Geographic variation in the impacts of land use changes on ecosystem stability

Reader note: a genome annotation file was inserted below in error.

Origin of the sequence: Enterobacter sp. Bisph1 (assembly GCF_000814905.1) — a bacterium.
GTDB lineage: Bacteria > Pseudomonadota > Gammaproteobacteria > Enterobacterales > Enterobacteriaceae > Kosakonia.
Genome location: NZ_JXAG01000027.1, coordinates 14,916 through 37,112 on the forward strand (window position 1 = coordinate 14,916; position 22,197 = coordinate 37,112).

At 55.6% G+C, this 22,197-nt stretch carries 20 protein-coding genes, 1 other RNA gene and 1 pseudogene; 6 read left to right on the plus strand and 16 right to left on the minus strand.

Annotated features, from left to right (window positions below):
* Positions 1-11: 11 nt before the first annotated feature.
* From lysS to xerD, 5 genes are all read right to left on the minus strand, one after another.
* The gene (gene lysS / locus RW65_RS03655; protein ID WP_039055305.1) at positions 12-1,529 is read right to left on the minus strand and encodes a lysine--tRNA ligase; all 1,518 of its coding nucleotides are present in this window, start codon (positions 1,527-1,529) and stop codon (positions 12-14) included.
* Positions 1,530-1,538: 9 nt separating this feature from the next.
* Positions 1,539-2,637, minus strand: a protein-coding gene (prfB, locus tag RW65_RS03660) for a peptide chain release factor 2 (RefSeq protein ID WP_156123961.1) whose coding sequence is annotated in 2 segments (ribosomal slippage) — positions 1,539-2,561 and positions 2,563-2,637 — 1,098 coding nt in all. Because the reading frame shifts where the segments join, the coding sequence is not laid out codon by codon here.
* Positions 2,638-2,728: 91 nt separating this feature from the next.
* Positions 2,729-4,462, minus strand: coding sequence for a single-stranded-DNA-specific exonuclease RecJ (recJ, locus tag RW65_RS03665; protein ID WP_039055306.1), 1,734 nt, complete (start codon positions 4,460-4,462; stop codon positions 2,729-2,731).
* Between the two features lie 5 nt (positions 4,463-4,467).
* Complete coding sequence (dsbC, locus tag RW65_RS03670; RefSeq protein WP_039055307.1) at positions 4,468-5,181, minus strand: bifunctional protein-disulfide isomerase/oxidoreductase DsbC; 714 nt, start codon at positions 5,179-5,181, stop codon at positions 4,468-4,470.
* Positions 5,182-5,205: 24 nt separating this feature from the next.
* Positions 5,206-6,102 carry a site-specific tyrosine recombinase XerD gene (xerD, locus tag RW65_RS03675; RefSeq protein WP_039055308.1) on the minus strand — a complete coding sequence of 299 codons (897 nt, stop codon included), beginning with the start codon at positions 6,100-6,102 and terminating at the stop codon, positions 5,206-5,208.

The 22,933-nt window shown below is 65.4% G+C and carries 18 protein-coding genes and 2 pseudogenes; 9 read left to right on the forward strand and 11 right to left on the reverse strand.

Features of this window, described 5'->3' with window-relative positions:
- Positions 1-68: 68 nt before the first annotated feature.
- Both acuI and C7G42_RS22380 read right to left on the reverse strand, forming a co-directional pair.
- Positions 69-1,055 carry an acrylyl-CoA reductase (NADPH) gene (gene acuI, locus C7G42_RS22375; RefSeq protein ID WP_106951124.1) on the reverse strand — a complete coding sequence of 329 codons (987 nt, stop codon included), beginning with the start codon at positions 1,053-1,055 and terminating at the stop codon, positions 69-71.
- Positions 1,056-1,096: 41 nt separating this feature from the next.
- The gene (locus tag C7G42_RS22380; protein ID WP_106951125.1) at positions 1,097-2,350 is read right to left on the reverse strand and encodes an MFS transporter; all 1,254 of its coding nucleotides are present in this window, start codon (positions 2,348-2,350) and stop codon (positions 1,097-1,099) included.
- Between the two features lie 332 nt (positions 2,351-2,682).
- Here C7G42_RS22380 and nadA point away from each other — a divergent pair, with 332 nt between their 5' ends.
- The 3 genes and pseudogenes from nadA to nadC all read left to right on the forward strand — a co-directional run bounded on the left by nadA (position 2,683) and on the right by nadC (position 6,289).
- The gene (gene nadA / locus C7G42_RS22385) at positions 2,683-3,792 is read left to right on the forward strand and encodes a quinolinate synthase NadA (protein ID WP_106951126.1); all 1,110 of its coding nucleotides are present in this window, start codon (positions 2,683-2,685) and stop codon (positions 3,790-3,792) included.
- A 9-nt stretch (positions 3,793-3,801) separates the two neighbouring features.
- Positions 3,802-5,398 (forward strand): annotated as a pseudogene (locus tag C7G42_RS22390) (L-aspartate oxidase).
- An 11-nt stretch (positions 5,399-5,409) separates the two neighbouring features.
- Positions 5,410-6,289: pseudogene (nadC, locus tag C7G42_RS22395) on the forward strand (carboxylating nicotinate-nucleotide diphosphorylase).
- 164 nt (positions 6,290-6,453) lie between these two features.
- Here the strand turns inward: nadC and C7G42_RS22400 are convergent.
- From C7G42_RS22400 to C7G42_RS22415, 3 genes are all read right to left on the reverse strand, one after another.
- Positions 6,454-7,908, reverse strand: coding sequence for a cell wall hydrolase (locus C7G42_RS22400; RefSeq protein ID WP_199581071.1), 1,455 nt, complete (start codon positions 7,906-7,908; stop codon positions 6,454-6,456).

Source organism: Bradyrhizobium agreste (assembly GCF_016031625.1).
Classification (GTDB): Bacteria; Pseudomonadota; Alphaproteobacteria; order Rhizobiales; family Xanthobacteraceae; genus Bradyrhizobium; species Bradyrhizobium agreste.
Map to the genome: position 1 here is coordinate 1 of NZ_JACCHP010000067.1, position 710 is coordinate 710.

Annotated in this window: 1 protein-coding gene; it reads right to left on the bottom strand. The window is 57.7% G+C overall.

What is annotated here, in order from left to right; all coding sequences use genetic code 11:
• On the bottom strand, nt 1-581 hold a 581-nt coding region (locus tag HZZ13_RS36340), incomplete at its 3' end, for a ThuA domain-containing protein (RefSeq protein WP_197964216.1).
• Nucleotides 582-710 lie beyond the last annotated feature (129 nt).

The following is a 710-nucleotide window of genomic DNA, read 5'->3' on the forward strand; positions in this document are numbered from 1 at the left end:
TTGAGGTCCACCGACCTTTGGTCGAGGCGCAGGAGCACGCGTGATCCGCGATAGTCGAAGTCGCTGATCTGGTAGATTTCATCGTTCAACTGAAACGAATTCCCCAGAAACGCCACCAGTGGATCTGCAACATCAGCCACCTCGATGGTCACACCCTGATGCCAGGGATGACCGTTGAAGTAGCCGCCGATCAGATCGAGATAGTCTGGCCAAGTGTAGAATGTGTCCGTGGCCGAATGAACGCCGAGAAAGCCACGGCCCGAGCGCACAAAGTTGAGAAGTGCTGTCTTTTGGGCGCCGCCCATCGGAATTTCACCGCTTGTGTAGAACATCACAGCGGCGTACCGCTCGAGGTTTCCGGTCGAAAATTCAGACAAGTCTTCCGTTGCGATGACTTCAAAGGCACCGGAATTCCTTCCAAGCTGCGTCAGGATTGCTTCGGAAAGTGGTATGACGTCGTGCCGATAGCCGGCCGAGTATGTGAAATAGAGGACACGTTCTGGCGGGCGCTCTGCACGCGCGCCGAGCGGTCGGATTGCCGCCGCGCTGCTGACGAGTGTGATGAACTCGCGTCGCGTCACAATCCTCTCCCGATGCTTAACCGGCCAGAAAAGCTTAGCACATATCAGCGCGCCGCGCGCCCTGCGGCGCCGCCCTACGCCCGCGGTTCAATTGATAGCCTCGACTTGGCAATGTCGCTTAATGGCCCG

Biomass production by woody plants is critical for the services provided by forest ecosystems, but it is increasingly threatened by climate change, land use and insect herbivory. Current theory predicts that biodiversity can buffer against this loss of ecosystem services by maintaining the stability (characterized by the resistance, the resilience and the invariability) of ecological communities. However, empirical evidence remains controversial, especially because most of the existing data has been obtained from studies that have addressed diversity stability relationships on small spatial scales. The fundamental objectives of the research proposed here are to verify the importance of biodiversity in maintaining the stability of ecosystem functions and to explore geographical variations in the impacts of land use on the stability of trophic interactions in forest ecosystems. We will use the invariability of resource consumer interactions as a measure of ecosystem stability. By analyzing the temporal variability in the losses of woody plant biomass to leaf and root-feeding insects and in the predation rates by birds on these insects in differently managed ecosystems across major terrestrial biomes, we will test whether mechanisms underlying the stability of trophic interactions are consistent across the globe. Ultimately, we will identify the factors that affect ecosystem stability and the regions where natural and managed ecosystems are most vulnerable to ongoing environmental changes. This information will be used to improve predictions of the consequences of rapid environmental changes on forest ecosystems at the global scale and to develop evidence-based management strategies for conservation of biodiversity and for mitigation of the impacts of biodiversity loss on the provision of ecosystem services. In addition, by establishing new multilateral cooperation and by stimulating the mobility of the project participants, we will enhance the research and innovation capacity and integration of knowledge across Latin America and Europe.